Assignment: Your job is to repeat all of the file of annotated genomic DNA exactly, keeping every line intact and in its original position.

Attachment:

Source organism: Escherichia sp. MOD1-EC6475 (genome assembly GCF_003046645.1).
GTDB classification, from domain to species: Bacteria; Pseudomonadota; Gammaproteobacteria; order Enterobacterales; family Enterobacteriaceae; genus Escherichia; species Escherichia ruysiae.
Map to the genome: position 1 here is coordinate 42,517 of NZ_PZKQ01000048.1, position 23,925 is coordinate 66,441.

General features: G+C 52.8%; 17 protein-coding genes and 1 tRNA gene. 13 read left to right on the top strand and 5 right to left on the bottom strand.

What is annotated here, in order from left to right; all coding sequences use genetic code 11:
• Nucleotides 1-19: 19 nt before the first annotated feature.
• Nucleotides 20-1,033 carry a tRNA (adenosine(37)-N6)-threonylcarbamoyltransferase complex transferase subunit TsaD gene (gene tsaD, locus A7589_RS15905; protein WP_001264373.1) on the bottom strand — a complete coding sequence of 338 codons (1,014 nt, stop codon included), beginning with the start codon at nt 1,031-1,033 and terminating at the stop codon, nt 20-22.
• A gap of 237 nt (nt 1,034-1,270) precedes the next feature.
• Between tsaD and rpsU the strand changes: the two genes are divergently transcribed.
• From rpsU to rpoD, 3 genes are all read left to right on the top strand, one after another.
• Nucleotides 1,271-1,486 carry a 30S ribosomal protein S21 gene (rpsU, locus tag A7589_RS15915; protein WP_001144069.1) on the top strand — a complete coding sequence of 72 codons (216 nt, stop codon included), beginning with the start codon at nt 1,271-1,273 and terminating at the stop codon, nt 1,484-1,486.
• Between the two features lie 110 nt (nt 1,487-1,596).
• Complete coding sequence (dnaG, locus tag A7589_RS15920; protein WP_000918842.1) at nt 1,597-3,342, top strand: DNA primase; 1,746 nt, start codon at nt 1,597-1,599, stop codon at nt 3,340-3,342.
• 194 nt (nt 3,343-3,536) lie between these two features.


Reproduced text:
Source organism: Escherichia sp. MOD1-EC6475 (genome assembly GCF_003046645.1).
GTDB classification, from domain to species: Bacteria; Pseudomonadota; Gammaproteobacteria; order Enterobacterales; family Enterobacteriaceae; genus Escherichia; species Escherichia ruysiae.
Map to the genome: position 1 here is coordinate 42,517 of NZ_PZKQ01000048.1, position 23,925 is coordinate 66,441.

General features: G+C 52.8%; 17 protein-coding genes and 1 tRNA gene. 13 read left to right on the top strand and 5 right to left on the bottom strand.

What is annotated here, in order from left to right; all coding sequences use genetic code 11:
• Nucleotides 1-19: 19 nt before the first annotated feature.
• Nucleotides 20-1,033 carry a tRNA (adenosine(37)-N6)-threonylcarbamoyltransferase complex transferase subunit TsaD gene (gene tsaD, locus A7589_RS15905; protein WP_001264373.1) on the bottom strand — a complete coding sequence of 338 codons (1,014 nt, stop codon included), beginning with the start codon at nt 1,031-1,033 and terminating at the stop codon, nt 20-22.
• A gap of 237 nt (nt 1,034-1,270) precedes the next feature.
• Between tsaD and rpsU the strand changes: the two genes are divergently transcribed.
• From rpsU to rpoD, 3 genes are all read left to right on the top strand, one after another.
• Nucleotides 1,271-1,486 carry a 30S ribosomal protein S21 gene (rpsU, locus tag A7589_RS15915; protein WP_001144069.1) on the top strand — a complete coding sequence of 72 codons (216 nt, stop codon included), beginning with the start codon at nt 1,271-1,273 and terminating at the stop codon, nt 1,484-1,486.
• Between the two features lie 110 nt (nt 1,487-1,596).
• Complete coding sequence (dnaG, locus tag A7589_RS15920; protein WP_000918842.1) at nt 1,597-3,342, top strand: DNA primase; 1,746 nt, start codon at nt 1,597-1,599, stop codon at nt 3,340-3,342.
• 194 nt (nt 3,343-3,536) lie between these two features.